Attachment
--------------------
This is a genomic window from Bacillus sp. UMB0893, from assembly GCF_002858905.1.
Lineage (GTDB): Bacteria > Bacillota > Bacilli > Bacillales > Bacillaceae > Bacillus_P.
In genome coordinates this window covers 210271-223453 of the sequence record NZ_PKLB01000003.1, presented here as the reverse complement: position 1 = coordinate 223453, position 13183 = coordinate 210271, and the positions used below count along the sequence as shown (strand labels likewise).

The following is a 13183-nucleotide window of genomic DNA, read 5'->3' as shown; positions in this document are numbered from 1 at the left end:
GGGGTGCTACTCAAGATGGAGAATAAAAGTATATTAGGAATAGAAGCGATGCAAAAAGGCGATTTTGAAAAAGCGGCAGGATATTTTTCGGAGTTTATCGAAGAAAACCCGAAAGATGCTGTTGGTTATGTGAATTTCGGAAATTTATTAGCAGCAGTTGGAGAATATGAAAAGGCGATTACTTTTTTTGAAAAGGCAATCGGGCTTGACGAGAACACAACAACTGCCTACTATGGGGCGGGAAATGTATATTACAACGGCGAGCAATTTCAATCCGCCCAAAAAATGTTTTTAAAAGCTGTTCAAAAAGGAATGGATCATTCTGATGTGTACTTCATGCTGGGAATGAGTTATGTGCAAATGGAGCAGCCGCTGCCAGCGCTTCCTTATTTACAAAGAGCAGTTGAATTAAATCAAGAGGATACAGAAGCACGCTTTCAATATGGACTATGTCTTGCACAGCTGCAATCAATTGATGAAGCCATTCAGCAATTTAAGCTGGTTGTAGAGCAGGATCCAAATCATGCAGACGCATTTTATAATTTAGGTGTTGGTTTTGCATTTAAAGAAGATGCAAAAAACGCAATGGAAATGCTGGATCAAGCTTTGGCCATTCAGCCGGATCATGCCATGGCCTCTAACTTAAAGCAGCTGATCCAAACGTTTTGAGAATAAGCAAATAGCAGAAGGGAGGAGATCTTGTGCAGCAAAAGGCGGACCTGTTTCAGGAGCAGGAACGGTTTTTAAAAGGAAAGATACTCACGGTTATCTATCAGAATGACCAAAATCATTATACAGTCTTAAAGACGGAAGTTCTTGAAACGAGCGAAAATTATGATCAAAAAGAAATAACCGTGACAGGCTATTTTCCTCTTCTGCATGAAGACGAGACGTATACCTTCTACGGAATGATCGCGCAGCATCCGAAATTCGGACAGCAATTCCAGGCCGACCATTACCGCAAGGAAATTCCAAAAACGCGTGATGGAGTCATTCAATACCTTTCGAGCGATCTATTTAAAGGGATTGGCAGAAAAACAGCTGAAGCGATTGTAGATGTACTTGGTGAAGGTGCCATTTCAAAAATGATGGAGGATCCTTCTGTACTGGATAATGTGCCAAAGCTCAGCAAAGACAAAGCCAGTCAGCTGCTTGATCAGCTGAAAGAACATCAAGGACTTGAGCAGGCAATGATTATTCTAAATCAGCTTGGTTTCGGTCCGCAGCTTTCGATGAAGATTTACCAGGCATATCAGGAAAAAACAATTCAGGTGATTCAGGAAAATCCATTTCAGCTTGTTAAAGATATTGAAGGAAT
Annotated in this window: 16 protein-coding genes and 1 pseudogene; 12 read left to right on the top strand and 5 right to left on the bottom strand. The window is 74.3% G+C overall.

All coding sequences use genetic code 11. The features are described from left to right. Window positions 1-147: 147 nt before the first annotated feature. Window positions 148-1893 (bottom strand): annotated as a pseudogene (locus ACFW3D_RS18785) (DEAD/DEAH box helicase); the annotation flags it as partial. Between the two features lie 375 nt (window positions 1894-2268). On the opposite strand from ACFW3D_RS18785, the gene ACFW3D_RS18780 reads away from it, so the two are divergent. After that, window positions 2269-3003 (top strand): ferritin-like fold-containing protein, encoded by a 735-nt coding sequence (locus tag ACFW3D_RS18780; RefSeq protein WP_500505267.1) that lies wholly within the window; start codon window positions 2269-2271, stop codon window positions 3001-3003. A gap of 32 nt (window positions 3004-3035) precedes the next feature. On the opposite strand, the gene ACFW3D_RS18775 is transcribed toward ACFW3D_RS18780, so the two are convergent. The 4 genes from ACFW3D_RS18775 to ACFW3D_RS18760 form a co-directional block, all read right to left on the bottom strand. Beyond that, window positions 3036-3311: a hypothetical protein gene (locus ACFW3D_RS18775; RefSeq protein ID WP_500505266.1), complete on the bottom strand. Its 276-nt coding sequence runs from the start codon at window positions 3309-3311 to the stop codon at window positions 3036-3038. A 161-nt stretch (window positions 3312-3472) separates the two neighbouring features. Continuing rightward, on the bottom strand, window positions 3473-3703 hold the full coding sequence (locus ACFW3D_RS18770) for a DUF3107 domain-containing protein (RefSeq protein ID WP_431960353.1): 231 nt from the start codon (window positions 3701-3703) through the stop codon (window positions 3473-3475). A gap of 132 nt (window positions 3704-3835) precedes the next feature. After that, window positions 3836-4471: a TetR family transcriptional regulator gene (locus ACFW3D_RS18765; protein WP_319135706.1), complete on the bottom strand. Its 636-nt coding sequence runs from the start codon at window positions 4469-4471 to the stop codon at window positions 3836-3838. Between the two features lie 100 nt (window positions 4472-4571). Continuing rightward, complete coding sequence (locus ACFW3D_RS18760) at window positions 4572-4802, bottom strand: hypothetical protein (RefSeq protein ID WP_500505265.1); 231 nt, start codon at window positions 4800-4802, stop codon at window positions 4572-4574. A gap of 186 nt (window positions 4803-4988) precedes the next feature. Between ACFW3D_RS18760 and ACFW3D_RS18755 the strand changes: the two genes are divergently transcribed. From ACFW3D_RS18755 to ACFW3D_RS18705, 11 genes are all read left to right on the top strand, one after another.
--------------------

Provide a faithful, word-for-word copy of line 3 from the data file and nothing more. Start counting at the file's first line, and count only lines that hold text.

In genome coordinates this window covers 210271-223453 of the sequence record NZ_PKLB01000003.1, presented here as the reverse complement: position 1 = coordinate 223453, position 13183 = coordinate 210271, and the positions used below count along the sequence as shown (strand labels likewise).